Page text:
Breakthrough in rheumatoid arthritis research
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Rheumatoid arthritis is a painful, inflammatory type of arthritis that occurs when the body’s immune system attacks itself.
A new paper, published in this week’s issue of PLoS Biology, reports a breakthrough in the understanding of how autoimmune responses can be controlled, offering a promising new strategy for therapy development for rheumatoid arthritis.
Normally, immune cells develop to recognise foreign material - antigens; including bacteria - so that they can activate a response against them. Immune cells that would respond to ’self’ and therefore attack the body’s own cells are usually destroyed during development. If any persist, they are held in check by special regulatory cells that provide a sort of autoimmune checkpoint. A key player in these regulatory cells is a molecule called Foxp3. People who lack or have mutated versions of the Foxp3 gene lack or have dysfunctional immune regulation, which causes dramatic autoimmune disease.
Scientists at the Medical Research Council’s Laboratory of Molecular Biology in Cambridge, and funded by the Arthritis Research Campaign, have genetically engineered a drug-inducible form of Foxp3. Using this, scientists can ’switch’ developing immune cells into regulatory cells that are then capable of suppressing the immune response.
Dr. Alexander Betz, Group Leader at the MRC laboratory, explains: “We have generated a modified form of Foxp3 which can be introduced into immune cells using genetic engineering techniques and then activated by a simple injection. When administered to and activated in animal models of arthritis, the modified cells inhibit or even reverse the disease process.”
Further work is now aimed at elucidating the detailed molecular mechanisms involved in Foxp3 function, and transferring the experimental approach to human cells.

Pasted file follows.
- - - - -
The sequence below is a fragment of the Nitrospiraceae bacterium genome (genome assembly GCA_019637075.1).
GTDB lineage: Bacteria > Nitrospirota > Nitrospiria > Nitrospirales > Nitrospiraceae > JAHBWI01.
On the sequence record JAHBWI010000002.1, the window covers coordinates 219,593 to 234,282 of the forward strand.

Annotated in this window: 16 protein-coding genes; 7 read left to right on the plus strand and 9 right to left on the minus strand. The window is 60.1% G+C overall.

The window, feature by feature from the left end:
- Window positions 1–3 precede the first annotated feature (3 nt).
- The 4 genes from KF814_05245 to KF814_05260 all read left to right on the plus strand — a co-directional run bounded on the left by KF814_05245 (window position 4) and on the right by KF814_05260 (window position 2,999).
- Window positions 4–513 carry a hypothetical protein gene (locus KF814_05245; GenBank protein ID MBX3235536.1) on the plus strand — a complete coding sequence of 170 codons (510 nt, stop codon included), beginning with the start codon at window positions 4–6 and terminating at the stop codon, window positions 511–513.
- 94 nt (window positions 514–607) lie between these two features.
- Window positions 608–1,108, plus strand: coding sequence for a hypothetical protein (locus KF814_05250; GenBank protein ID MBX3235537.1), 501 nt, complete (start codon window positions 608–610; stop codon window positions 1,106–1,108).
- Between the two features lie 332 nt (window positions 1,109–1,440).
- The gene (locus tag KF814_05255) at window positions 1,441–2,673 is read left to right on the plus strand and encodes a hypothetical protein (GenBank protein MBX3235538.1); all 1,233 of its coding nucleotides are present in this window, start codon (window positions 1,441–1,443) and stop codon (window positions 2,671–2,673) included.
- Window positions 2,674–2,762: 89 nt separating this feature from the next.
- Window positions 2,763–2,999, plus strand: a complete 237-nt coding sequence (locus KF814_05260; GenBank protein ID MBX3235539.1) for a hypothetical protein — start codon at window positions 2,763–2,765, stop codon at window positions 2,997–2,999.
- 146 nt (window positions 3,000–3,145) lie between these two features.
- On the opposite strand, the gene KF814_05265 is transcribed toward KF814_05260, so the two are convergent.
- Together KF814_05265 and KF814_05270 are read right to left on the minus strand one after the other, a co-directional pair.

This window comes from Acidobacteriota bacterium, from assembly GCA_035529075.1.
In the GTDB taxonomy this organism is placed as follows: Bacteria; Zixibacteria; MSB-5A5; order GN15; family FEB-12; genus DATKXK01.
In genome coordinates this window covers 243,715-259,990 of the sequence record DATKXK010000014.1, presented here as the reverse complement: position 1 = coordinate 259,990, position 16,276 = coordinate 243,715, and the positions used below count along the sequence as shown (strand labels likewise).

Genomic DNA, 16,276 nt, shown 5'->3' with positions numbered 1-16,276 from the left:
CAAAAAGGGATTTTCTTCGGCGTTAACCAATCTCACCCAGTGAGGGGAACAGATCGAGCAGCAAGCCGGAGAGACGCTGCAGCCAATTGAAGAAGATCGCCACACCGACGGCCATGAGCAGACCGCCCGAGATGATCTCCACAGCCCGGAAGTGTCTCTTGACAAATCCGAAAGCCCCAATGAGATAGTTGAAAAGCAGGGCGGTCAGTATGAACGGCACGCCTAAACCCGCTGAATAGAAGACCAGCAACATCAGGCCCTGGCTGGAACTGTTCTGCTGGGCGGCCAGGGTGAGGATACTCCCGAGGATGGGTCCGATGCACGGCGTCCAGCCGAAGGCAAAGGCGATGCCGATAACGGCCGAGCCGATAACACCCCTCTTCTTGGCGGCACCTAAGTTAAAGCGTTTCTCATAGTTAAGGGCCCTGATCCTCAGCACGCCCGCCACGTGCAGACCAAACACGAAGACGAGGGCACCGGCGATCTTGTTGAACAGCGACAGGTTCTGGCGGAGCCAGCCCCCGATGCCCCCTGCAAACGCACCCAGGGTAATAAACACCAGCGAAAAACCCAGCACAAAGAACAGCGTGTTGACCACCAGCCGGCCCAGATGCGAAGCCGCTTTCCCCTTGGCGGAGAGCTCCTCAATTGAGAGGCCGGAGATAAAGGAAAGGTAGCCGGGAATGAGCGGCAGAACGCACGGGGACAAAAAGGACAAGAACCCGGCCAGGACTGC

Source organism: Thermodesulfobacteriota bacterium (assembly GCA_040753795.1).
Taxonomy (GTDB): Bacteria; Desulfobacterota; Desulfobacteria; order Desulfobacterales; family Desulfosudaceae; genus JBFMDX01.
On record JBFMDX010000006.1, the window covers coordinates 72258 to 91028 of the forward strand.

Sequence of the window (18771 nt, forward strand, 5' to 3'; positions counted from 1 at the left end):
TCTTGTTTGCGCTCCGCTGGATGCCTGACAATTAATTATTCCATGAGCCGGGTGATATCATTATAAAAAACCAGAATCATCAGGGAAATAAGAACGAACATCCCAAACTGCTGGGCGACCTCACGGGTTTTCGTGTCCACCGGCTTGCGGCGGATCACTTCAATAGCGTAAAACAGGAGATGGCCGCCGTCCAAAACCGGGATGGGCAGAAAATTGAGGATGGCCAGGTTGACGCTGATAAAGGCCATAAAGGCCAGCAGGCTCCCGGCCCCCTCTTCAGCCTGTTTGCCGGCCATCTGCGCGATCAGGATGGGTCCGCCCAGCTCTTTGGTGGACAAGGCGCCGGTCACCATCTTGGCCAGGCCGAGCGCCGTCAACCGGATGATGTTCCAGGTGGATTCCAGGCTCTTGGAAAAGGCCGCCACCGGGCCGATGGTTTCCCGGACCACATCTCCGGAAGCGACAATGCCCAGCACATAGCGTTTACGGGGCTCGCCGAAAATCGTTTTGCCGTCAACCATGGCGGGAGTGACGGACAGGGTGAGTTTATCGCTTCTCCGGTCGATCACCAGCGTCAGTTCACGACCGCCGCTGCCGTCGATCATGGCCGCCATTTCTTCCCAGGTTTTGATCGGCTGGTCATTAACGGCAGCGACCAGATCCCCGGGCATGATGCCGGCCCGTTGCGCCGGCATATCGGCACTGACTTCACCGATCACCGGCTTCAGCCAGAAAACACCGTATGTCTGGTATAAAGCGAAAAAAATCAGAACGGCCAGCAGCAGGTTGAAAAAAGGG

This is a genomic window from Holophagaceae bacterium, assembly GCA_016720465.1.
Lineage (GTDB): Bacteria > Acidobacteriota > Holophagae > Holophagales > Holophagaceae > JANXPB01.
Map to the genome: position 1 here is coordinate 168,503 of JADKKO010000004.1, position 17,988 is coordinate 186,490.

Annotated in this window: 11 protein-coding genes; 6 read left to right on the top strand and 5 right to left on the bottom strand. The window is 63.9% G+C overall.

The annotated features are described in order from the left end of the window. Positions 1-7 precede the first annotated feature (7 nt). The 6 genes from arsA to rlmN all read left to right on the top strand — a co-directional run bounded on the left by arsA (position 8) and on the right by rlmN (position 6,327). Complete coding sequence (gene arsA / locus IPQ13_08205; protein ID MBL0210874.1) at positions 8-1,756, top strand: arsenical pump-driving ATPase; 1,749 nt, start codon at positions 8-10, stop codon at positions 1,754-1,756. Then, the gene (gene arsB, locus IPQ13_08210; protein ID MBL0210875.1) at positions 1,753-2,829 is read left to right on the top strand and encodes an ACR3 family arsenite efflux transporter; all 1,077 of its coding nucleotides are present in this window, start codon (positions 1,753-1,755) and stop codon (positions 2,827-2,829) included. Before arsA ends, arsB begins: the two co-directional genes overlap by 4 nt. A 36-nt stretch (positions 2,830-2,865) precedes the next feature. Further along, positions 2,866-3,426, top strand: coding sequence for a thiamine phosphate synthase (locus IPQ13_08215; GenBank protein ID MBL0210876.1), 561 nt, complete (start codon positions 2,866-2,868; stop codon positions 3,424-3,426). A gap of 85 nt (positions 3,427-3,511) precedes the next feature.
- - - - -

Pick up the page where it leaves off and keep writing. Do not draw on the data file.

“First, we will develop a human Foxp3 factor and then assess its function in human arthritis models,” said Dr Betz. “To be viable as a therapeutic option, the regulatory cells must fulfill certain criteria; they must be tissue matched to the patient for compatibility; they must only block the targeted disease and not the whole body immune response; and they have to home correctly to their target tissue. Establishing these criteria will be the key focus of our research.
“If Foxp3 functions as a key developmental switch in human immune cells, there is potential for a new avenue of therapy development that could transform arthritis treatment is substantial,” he added.
A study published by Elsevier this month in Clinical Immunology, the official journal of the Clinical Immunology Society (CIS), describes a new method that facilitates the induction of a specific type of immune suppressive cells, called ‘regulatory T cells’ for therapeutic use. These immune suppressive cells show great potential for the treatment of autoimmune diseases
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A study by New Zealand researchers has questioned the current treatment approaches for rheumatoid arthritis and say they may be too slow in controlling the start of the joint damage the disease causes. The team at the University of Otago Christchurch say their research raises serious questions about the drug Methotrexate which is commonly used
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